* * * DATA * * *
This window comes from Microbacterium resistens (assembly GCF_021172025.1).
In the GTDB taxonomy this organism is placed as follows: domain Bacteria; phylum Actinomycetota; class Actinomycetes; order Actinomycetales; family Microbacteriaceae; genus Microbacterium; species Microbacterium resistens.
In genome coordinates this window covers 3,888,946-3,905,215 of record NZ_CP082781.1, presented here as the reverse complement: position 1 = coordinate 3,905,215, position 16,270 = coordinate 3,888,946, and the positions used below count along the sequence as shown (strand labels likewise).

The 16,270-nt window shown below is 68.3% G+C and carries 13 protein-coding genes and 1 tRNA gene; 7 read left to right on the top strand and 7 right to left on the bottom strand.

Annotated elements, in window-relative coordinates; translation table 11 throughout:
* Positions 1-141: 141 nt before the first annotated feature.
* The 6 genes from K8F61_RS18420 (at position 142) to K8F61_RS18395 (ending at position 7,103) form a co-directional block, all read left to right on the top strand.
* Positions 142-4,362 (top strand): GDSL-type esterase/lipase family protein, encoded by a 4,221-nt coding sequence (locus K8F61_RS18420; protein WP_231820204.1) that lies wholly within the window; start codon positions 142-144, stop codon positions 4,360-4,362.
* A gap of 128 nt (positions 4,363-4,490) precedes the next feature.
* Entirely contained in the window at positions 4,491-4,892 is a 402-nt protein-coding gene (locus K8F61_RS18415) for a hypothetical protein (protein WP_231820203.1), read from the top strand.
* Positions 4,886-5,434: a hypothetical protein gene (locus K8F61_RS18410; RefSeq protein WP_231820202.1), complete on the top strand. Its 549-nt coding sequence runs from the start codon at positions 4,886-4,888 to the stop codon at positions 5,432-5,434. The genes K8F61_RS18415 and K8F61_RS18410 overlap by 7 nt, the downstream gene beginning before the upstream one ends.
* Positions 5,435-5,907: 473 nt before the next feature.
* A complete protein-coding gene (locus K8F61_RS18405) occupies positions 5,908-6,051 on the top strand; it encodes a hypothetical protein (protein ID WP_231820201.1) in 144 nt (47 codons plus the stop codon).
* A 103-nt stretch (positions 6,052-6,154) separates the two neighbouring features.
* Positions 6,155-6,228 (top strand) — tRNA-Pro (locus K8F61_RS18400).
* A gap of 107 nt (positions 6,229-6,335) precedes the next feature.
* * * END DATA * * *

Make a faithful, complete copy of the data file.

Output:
This window comes from Microbacterium resistens (assembly GCF_021172025.1).
In the GTDB taxonomy this organism is placed as follows: domain Bacteria; phylum Actinomycetota; class Actinomycetes; order Actinomycetales; family Microbacteriaceae; genus Microbacterium; species Microbacterium resistens.
In genome coordinates this window covers 3,888,946-3,905,215 of record NZ_CP082781.1, presented here as the reverse complement: position 1 = coordinate 3,905,215, position 16,270 = coordinate 3,888,946, and the positions used below count along the sequence as shown (strand labels likewise).

The 16,270-nt window shown below is 68.3% G+C and carries 13 protein-coding genes and 1 tRNA gene; 7 read left to right on the top strand and 7 right to left on the bottom strand.

Annotated elements, in window-relative coordinates; translation table 11 throughout:
* Positions 1-141: 141 nt before the first annotated feature.
* The 6 genes from K8F61_RS18420 (at position 142) to K8F61_RS18395 (ending at position 7,103) form a co-directional block, all read left to right on the top strand.
* Positions 142-4,362 (top strand): GDSL-type esterase/lipase family protein, encoded by a 4,221-nt coding sequence (locus K8F61_RS18420; protein WP_231820204.1) that lies wholly within the window; start codon positions 142-144, stop codon positions 4,360-4,362.
* A gap of 128 nt (positions 4,363-4,490) precedes the next feature.
* Entirely contained in the window at positions 4,491-4,892 is a 402-nt protein-coding gene (locus K8F61_RS18415) for a hypothetical protein (protein WP_231820203.1), read from the top strand.
* Positions 4,886-5,434: a hypothetical protein gene (locus K8F61_RS18410; RefSeq protein WP_231820202.1), complete on the top strand. Its 549-nt coding sequence runs from the start codon at positions 4,886-4,888 to the stop codon at positions 5,432-5,434. The genes K8F61_RS18415 and K8F61_RS18410 overlap by 7 nt, the downstream gene beginning before the upstream one ends.
* Positions 5,435-5,907: 473 nt before the next feature.
* A complete protein-coding gene (locus K8F61_RS18405) occupies positions 5,908-6,051 on the top strand; it encodes a hypothetical protein (protein ID WP_231820201.1) in 144 nt (47 codons plus the stop codon).
* A 103-nt stretch (positions 6,052-6,154) separates the two neighbouring features.
* Positions 6,155-6,228 (top strand) — tRNA-Pro (locus K8F61_RS18400).
* A gap of 107 nt (positions 6,229-6,335) precedes the next feature.